Wednesday, March 13, 2013
Indebted Australian coal magnate Tinkler appears in court
SYDNEY, March 14 |
(Reuters) - Embattled Australian coal tycoon Nathan Tinkler appeared in a Sydney court on Thursday to face a public grilling for the first time over the state of his finances, as creditors seek to recover millions of dollars in unpaid debts.
Tinkler, 37, flew in from his home in Singapore having been threatened with arrest if he failed to present himself in the New South Wales Supreme Court. He lost a last-minute bid to avoid questioning over a A$28.4 million ($29.1 million) debt to junior coal explorer Blackwood Corp Ltd.
The Blackwood case is one of a series of lawsuits against the former billionaire over unpaid bills and commercial disputes that have raised questions about the future of his main asset, a near one-fifth stake in Whitehaven Coal, Australia's largest independent coal miner.
Tinkler's private shelf company, Mulsanne Resources, was placed into liquidation at Blackwood's request after Tinkler failed to follow through on a deal for a A$28.4 million share placement.
Robert Newlinds, the lawyer for liquidator Ferrier Hodgson, is expected to focus initially on the share placement agreement, but questioning could extend to Tinkler's wider business empire and personal financial position.
Tinkler, who moved with his family to Singapore last year, has paid off debts worth millions of dollars in recent months to stave off some creditors and avoid public scrutiny of his finances through the courts.
He has been selling assets, including horses from his large stable, and liquidators have seized his private jet and helicopter.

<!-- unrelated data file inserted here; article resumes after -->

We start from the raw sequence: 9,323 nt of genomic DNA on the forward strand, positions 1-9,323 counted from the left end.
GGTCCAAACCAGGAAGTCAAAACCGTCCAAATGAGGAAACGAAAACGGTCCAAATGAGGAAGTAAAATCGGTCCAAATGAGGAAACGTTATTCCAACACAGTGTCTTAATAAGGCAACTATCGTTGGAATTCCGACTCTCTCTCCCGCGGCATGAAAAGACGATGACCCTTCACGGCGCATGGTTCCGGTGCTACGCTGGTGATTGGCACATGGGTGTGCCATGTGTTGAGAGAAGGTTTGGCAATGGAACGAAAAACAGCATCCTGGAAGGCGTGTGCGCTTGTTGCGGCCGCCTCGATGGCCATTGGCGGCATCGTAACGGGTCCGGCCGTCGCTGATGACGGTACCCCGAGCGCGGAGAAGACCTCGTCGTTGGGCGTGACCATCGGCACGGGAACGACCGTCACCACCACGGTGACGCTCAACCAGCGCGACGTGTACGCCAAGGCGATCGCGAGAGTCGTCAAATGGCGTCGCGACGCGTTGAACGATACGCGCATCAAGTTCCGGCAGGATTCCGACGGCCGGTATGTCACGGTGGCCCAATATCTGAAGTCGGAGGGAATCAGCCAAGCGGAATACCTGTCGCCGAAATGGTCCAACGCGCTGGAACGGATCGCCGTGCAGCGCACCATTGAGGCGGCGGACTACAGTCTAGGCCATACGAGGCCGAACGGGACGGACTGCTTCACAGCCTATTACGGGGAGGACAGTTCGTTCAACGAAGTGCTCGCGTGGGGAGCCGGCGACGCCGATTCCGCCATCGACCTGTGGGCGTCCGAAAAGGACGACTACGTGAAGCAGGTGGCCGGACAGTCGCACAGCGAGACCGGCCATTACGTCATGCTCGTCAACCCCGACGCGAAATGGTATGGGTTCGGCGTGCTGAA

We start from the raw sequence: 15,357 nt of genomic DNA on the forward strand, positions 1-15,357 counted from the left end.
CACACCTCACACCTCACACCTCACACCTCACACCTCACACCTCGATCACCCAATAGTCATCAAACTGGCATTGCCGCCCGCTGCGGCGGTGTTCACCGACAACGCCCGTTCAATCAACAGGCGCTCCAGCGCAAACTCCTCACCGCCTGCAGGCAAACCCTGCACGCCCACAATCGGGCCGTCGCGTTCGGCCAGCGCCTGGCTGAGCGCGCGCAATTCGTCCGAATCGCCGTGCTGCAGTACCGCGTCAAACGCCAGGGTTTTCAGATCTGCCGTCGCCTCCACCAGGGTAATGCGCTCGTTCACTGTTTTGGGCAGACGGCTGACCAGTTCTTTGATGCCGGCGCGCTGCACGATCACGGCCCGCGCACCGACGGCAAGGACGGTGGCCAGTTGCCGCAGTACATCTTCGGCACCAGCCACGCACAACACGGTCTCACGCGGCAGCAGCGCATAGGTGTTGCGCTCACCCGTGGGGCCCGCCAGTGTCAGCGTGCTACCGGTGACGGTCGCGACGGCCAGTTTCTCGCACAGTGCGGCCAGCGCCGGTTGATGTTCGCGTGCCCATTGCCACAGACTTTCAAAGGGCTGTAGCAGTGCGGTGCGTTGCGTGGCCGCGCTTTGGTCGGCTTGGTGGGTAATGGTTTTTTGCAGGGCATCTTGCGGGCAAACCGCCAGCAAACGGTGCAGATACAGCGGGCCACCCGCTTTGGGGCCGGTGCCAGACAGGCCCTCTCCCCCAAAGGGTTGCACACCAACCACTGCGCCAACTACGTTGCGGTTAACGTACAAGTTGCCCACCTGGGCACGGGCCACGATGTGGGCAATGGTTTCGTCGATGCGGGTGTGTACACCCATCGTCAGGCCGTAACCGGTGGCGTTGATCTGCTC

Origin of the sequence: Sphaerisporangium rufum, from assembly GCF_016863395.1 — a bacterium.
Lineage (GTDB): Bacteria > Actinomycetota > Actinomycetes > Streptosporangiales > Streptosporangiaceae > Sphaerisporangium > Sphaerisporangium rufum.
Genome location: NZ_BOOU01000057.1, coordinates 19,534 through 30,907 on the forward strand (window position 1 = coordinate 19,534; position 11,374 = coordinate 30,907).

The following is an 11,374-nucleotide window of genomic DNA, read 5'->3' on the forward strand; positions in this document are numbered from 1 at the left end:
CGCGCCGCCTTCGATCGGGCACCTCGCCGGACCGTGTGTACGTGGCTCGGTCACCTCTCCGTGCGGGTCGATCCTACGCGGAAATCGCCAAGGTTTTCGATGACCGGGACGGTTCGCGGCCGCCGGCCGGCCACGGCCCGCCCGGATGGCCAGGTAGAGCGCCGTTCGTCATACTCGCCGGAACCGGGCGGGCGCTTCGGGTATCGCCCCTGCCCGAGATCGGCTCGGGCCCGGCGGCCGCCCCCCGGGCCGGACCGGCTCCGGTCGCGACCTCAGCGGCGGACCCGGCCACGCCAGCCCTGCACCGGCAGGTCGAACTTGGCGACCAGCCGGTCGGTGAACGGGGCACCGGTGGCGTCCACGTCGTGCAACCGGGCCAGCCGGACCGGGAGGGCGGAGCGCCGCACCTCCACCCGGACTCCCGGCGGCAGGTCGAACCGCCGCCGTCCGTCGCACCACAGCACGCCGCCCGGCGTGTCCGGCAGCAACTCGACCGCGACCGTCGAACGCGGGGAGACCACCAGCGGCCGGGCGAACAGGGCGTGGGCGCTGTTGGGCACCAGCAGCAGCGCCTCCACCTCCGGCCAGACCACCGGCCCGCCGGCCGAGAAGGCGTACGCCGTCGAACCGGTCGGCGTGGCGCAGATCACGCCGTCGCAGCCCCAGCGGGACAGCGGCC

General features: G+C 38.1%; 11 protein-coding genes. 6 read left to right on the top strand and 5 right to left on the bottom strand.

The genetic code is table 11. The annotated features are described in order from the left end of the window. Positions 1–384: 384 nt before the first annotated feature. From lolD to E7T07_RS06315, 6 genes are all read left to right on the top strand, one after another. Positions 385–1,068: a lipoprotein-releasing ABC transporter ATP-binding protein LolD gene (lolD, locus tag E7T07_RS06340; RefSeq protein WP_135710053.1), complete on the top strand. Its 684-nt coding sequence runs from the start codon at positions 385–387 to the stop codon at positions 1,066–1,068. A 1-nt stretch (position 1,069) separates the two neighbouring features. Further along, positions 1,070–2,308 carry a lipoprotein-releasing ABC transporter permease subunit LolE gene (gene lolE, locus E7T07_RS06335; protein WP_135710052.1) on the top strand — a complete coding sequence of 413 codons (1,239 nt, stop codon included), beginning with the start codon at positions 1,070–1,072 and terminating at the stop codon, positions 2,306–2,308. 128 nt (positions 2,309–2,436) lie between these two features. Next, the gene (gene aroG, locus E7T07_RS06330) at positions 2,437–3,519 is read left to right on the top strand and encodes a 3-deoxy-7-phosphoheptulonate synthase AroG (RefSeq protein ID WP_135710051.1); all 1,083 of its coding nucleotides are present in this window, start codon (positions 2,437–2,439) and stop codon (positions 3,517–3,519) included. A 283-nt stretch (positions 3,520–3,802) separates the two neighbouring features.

The entrepreneur was threatened with contempt of court and arrest by liquidators after he failed to appear for questioning in the Blackwood case last week as scheduled.
Blackwood turned down an offer last week from Singapore-based Cayenne Coal, a private company linked to Tinkler's main holding company Tinkler Group, to buy up to 100 percent of the shares in Blackwood at 30 cents per share.
If liquidators find that Mulsanne does not have enough assets to cover the Blackwood liability, Tinkler could face charges or fines for insolvent trading.
A former coal mining electrician, Tinkler turned a A$1 million bet on a coal deposit into a billion-dollar fortune, spending millions on racehorses and sports clubs. But his wealth has plummeted as coal prices have slumped.
Whitehaven's shares have plunged more than 25 percent since the start of the year following a profit downgrade and the announcement of a management reshuffle, leaving the value of Tinkler's 19.4 percent stake at just over A$500 million.
That's less than a A$600 million loan sources have told Reuters he owes against that stake to his main backer, U.S. hedge fund manager Farallon Capital Management LLC's asset manager Noonday.
Noonday, which heads the loan consortium that includes Credit Suisse, has been looking at options including pressing for the sale of shares or converting some of the loans into equity, sources have previously told Reuters. (Editing by Stephen Coates)